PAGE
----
Breast cells naturally transform into stem cells

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Our bodies are rife with disappearing potential. We come from stem cells, which can give rise to all the diverse types of cells in the human body. They can produce neurons, muscle cells, skin cells and more. As their daughters become more and more specialised, they lose this ability and become stuck with a specific fate.

That’s the standard story – a one-way street of lost potential.

The story is wrong.

According to a provocative new study from Christine Chaffer at the Whitehead Institute for Biomedical Research, some specialised cells can spontaneously revert back to a stem-like state. The one-way street actually works two ways.

It’s a very surprising result. Until now, no one thought that these reversions were possible, and scientists have spent a lot of effort finding ways of artificially reprogramming specialised cells into a stem-like state. Now it turns out that cells can naturally do the same thing. It’s like suddenly discovering that the people you pass every day in the street have been secretly gaining superpowers under your nose.

All of this started with a simple observation. Chaffer was looking at a flask full of human breast cells and noticed that a small of them were floating, rather than stuck to the bottom. She says, “Normally when we see floating cells in tissue culture, they are dead or dying. However, in this case, I noticed that they maintained a healthy appearance.” Chaffer was intrigued, especially since she knew that this ability to survive in a free-floating environment was a trait that stem cells share.

“We suspected that these floating cells may contain a high proportion of a stem-like cell population,” says Chaffer, and she was right. Compared to other breast cells, these floaters were more likely to show three genetic markers that are telltale signs of stem cells. These include a weakly active CD24 gene, a missing ESA gene and, most of all, a strongly active CD44 gene.

These cells certainly behaved like stem cells. Even a single one could eventually produce clumps of breast gland tissue known as “mammospheres”, just like normal stem cells can. And when they were transplanted into mice, they could produce more complicated structures like milk ducts.

These “stemmy” cells seemed to come out of nowhere. Chaffer found that groups of cells with weakly active copies of CD44 would quickly develop daughters that had the strongly active version of the gene. This wasn’t because of any contamination – the high-CD44 cells actually grow more slowly than their low-CD44 counterparts, so they would normally be drowned out in a bustling culture. It became clear that the low-CD44 cells were actually turning into the high-CD44 ones.

This isn’t just something that happens in laboratory flask. Chaffer also found her special cells in fresh tissue samples, where they initially account for one in every 300 cells. Over time, other cells spontaneously turned into these stem-like ones.

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This story would have been surprising enough, but Chaffer also found that breast cancer cells can turn into breast cancer stem cells. Cancer stem cells were discovered around 14 years ago, and they have since been found in many different types of tumour. The idea, and it’s still a controversial one, is that these elite cells produce most of the cancerous cells that make up a tumour. They could seed new tumours in different parts of the body, and regenerate tumours that have been mostly killed off by treatments, leading to recurrence.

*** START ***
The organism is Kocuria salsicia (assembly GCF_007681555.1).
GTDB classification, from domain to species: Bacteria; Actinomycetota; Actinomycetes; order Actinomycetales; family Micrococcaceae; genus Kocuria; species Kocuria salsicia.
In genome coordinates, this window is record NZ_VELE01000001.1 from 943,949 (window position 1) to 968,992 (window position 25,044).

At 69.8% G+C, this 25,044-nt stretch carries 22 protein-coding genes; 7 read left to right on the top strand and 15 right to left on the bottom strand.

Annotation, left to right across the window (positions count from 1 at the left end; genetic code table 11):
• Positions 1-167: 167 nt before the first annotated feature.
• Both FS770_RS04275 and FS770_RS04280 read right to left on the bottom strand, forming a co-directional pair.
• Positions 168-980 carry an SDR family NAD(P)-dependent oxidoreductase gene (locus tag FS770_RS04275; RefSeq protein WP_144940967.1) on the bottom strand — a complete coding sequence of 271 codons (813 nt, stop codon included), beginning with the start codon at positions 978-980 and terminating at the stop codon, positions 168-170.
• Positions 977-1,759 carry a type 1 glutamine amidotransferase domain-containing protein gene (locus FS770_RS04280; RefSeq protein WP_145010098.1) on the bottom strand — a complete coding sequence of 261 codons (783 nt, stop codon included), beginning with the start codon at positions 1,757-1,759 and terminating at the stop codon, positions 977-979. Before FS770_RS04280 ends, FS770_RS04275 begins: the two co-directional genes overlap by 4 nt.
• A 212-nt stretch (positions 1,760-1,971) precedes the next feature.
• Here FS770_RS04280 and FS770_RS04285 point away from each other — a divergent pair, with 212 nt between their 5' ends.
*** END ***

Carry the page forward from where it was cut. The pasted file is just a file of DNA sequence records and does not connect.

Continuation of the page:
When Chaffer transformed the floating breast cells into cancer cells, she found that the low-CD44 ones could transform into high-CD44 cancer stem cells around 2-5 times more quickly than their normal cousins. And the resulting tumours were more aggressive than normal.

This opens up a big can of worms. Several researchers are now trying to develop treatments that target cancer stem cells. The hope is that such drugs would seek and destroy the heart of tumours, robbing them of their ability to bounce back. But clearly, if normal breast cancer cells can turn into cancer stem cells, then this approach has a fatal flaw – the tumours could simply regenerate their heart.

If that seems pessimistic, Chaffer’s discovery heralds more optimistic news in other fields of medicine. Many scientists are furiously working on ways of reprogramming adult cells into stem-like ones, often by altering the cells at a genetic level. The resulting cells could be used to produce new tissues or even organs, all tailored to an individual patient’s genome.

There are risks to this approach, including (ironically enough) cancer, brought on by accidental changes to the wrong genes. But if Chaffer can work out how her cells were naturally regaining their “stemminess”, she could potentially find ways of duplicating the effect, without having to disrupt any genes. “If one can identify these particular population of cells in other tissues, they will hold great promise for the development of patient-specific adult stem cells for the treatment of degenerative diseases,” she says.

Reference: Chaffer, Brueckmann, Scheel, Kaestli, Wiggins, Rodrigues, Brooks, Reinhardt, Su, Polyak, Arendt, Kuperwasser, Bierie & Weinberg. 2011. Normal and neoplastic nonstem cells can spontaneously convert to a stem-like state. PNAS http://dx.doi.org/10.1073/pnas.1102454108

Image by the JCB

Disclosure: In my day job, I work for a cancer charity called Cancer Research UK. The charity did not fund this study, but I have linked to its blog (which I occasionally write for) in a few instances above.

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